Cyber-security giants hunt deepfake at the DFDC competition.


DFDC is held by the world’s technology giants Facebook, Microsoft, and Amazon Web Services (AWS)—Amazon’s cloud platform—in collaboration with Partnership on AI, an AI consortium made up of 90 partners from 13 countries, including Apple, Google, Intel, IBM, and Sony. Evoking a Deepfake Safari, DFDC invites cyber-security technology developers around the world to come up with innovative technologies to detect deepfake or manipulated fake synthetic media. With an award of $10 million from Facebook and $1 million from AWS, the DFDC organization will determine the participants’ best cyber-security models in the deepfake synthetic media hunt by testing the participating cyber-security technologies on a giant synthetic media pool until the end of March. After completing the first data set on October 21 , DFDC is slated to start the nearly four-month-long competition with a launch at the Neural Information Processing Systems (NeurIPS) conference at the Vancouver Convention Center in Can ada on December 8.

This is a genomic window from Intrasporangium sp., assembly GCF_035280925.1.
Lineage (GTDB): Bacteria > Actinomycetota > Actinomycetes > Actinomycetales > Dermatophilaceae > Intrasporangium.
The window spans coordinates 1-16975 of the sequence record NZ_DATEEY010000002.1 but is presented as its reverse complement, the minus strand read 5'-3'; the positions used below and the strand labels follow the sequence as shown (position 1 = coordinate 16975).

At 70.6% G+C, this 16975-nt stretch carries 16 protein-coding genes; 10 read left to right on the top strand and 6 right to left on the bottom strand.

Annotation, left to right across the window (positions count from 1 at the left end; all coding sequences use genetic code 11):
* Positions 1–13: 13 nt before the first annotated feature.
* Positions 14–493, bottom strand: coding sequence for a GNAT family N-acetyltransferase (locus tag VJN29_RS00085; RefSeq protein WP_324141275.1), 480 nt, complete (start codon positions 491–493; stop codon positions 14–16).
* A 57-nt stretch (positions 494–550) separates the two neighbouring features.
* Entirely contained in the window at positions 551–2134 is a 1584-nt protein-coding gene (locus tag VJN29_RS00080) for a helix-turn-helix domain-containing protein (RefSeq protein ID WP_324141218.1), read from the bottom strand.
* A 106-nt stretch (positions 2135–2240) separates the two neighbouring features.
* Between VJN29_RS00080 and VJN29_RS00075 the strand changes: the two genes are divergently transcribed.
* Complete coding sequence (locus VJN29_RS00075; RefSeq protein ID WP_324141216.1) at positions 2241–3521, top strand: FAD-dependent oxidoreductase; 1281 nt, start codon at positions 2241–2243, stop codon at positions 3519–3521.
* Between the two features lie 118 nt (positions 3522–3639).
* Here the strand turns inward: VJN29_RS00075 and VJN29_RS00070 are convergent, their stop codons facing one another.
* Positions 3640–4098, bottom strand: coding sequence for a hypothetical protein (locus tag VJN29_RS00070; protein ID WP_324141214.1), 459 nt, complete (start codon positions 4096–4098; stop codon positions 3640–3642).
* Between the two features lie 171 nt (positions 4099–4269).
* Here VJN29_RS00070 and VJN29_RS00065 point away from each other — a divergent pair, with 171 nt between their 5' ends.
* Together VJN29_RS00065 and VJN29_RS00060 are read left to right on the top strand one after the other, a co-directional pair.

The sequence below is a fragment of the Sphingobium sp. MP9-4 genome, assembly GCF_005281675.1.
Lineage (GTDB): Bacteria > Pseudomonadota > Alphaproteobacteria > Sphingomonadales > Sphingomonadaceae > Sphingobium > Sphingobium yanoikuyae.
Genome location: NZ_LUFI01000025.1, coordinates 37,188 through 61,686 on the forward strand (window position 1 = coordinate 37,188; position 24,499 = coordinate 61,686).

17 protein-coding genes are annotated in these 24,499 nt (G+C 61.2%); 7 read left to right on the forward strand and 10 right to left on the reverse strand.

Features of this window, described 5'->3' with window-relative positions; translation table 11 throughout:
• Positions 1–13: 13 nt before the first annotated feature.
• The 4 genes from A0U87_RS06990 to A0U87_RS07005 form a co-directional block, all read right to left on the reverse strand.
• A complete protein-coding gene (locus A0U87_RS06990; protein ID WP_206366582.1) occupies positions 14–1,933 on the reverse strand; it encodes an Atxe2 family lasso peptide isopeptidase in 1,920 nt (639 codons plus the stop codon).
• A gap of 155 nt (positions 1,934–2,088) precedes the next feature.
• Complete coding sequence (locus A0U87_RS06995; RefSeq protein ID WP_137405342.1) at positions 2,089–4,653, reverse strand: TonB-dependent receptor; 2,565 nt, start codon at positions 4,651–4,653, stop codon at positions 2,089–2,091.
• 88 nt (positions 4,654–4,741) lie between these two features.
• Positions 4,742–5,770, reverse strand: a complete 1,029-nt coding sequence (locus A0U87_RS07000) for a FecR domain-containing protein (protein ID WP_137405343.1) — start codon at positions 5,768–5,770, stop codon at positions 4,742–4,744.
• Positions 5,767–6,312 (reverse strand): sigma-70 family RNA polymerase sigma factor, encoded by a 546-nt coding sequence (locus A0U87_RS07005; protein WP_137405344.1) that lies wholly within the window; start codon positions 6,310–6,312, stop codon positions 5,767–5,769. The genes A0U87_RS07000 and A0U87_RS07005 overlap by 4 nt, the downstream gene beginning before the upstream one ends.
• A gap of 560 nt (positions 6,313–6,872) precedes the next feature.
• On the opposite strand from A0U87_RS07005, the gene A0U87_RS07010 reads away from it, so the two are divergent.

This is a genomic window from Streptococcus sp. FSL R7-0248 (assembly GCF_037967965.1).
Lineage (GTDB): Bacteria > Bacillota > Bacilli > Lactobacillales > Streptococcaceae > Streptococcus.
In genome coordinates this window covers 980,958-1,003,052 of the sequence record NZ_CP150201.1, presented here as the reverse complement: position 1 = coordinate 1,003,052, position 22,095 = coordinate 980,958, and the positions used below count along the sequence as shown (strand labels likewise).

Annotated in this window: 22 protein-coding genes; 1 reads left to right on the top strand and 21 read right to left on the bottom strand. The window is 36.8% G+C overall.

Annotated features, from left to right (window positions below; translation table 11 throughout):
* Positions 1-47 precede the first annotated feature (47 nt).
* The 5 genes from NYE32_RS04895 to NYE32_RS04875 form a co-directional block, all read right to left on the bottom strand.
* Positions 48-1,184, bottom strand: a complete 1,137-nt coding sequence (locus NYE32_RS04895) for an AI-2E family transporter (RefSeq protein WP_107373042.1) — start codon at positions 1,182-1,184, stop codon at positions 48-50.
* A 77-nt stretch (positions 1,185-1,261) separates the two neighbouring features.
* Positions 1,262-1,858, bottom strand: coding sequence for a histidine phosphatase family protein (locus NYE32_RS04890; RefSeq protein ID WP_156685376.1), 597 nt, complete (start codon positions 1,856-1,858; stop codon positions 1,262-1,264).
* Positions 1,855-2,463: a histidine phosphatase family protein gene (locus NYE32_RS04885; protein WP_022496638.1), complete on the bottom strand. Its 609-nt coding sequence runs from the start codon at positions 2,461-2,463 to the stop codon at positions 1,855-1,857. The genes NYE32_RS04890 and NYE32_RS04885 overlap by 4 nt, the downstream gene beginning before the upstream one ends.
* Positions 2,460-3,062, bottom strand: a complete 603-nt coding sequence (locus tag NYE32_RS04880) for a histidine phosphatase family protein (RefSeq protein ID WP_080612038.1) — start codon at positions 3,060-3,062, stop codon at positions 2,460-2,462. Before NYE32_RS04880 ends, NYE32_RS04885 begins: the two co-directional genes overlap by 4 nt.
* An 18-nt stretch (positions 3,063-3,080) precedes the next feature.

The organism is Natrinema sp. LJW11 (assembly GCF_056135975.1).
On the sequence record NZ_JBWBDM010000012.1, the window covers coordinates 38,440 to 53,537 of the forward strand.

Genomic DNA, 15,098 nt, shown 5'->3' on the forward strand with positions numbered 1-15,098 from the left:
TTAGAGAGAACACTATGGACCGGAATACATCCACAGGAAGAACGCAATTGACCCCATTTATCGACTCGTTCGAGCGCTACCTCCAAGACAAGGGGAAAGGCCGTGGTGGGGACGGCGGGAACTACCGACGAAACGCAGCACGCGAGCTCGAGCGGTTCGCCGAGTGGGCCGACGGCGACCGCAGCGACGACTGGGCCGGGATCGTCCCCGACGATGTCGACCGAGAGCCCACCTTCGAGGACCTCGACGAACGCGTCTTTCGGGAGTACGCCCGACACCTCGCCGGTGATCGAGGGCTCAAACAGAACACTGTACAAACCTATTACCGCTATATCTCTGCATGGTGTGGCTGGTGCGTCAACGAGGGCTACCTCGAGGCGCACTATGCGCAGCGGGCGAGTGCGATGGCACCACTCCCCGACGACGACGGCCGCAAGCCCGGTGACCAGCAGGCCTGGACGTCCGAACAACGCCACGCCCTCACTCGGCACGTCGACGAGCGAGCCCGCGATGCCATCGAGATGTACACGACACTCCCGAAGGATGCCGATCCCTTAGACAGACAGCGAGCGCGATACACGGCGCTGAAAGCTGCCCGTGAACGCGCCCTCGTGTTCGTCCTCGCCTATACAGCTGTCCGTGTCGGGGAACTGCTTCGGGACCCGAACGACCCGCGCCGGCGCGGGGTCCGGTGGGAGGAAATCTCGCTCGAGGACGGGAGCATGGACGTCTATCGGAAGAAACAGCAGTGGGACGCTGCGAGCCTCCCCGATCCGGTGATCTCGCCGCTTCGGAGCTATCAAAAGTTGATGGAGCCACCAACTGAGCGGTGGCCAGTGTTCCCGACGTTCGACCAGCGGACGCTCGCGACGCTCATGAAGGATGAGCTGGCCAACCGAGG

R&D usually competes on the free market, but there is no time to wait.


Years-long R&D studies result in academic papers and literature in an endless race for innovation-focused concepts. During the commercialization stage, intellectual and industrial property rights are registered with a patent. Society gets to see the end product only when it has been put on the market as a new product or technology. The competition takes place only under market conditions. The ranking is decided by the consumers’ preferences and demand. The deepfake menace has turned into the greatest cyber-threat over just a couple of years, causing huge alarm and panic for the world as a game-changer in the R&D process. There is no time to wait for market conditions to mature for cyber-security.